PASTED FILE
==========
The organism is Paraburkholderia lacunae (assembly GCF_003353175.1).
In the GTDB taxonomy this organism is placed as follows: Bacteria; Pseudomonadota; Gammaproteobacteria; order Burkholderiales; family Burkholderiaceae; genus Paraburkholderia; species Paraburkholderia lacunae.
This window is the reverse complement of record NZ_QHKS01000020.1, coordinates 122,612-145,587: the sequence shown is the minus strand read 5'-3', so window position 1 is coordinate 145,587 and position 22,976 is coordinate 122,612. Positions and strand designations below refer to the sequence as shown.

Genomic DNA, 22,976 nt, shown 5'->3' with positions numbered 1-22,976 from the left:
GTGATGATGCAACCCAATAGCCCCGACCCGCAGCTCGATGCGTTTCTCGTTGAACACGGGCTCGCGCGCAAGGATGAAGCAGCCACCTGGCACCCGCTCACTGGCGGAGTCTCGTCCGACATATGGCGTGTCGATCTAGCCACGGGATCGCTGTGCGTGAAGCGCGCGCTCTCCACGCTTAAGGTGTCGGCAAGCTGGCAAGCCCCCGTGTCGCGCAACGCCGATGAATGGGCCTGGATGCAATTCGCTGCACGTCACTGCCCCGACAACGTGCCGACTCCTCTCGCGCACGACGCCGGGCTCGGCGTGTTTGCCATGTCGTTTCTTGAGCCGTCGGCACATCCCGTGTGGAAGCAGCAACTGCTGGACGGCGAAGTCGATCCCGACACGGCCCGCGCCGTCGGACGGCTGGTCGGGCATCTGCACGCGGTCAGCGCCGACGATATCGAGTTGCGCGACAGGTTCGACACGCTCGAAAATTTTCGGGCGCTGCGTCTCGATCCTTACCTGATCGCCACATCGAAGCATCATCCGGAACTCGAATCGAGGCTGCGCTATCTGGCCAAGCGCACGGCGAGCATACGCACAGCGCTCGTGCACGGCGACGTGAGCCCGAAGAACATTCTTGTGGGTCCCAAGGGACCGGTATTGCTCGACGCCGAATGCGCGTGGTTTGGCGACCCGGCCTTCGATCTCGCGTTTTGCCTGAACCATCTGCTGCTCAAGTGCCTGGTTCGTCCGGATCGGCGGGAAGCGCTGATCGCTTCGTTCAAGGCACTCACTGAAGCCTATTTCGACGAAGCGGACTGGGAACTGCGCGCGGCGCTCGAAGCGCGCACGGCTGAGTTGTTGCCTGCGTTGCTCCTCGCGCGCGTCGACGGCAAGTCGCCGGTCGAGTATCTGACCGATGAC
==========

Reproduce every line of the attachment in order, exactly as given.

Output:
The organism is Paraburkholderia lacunae (assembly GCF_003353175.1).
In the GTDB taxonomy this organism is placed as follows: Bacteria; Pseudomonadota; Gammaproteobacteria; order Burkholderiales; family Burkholderiaceae; genus Paraburkholderia; species Paraburkholderia lacunae.
This window is the reverse complement of record NZ_QHKS01000020.1, coordinates 122,612-145,587: the sequence shown is the minus strand read 5'-3', so window position 1 is coordinate 145,587 and position 22,976 is coordinate 122,612. Positions and strand designations below refer to the sequence as shown.

Genomic DNA, 22,976 nt, shown 5'->3' with positions numbered 1-22,976 from the left:
GTGATGATGCAACCCAATAGCCCCGACCCGCAGCTCGATGCGTTTCTCGTTGAACACGGGCTCGCGCGCAAGGATGAAGCAGCCACCTGGCACCCGCTCACTGGCGGAGTCTCGTCCGACATATGGCGTGTCGATCTAGCCACGGGATCGCTGTGCGTGAAGCGCGCGCTCTCCACGCTTAAGGTGTCGGCAAGCTGGCAAGCCCCCGTGTCGCGCAACGCCGATGAATGGGCCTGGATGCAATTCGCTGCACGTCACTGCCCCGACAACGTGCCGACTCCTCTCGCGCACGACGCCGGGCTCGGCGTGTTTGCCATGTCGTTTCTTGAGCCGTCGGCACATCCCGTGTGGAAGCAGCAACTGCTGGACGGCGAAGTCGATCCCGACACGGCCCGCGCCGTCGGACGGCTGGTCGGGCATCTGCACGCGGTCAGCGCCGACGATATCGAGTTGCGCGACAGGTTCGACACGCTCGAAAATTTTCGGGCGCTGCGTCTCGATCCTTACCTGATCGCCACATCGAAGCATCATCCGGAACTCGAATCGAGGCTGCGCTATCTGGCCAAGCGCACGGCGAGCATACGCACAGCGCTCGTGCACGGCGACGTGAGCCCGAAGAACATTCTTGTGGGTCCCAAGGGACCGGTATTGCTCGACGCCGAATGCGCGTGGTTTGGCGACCCGGCCTTCGATCTCGCGTTTTGCCTGAACCATCTGCTGCTCAAGTGCCTGGTTCGTCCGGATCGGCGGGAAGCGCTGATCGCTTCGTTCAAGGCACTCACTGAAGCCTATTTCGACGAAGCGGACTGGGAACTGCGCGCGGCGCTCGAAGCGCGCACGGCTGAGTTGTTGCCTGCGTTGCTCCTCGCGCGCGTCGACGGCAAGTCGCCGGTCGAGTATCTGACCGATGAC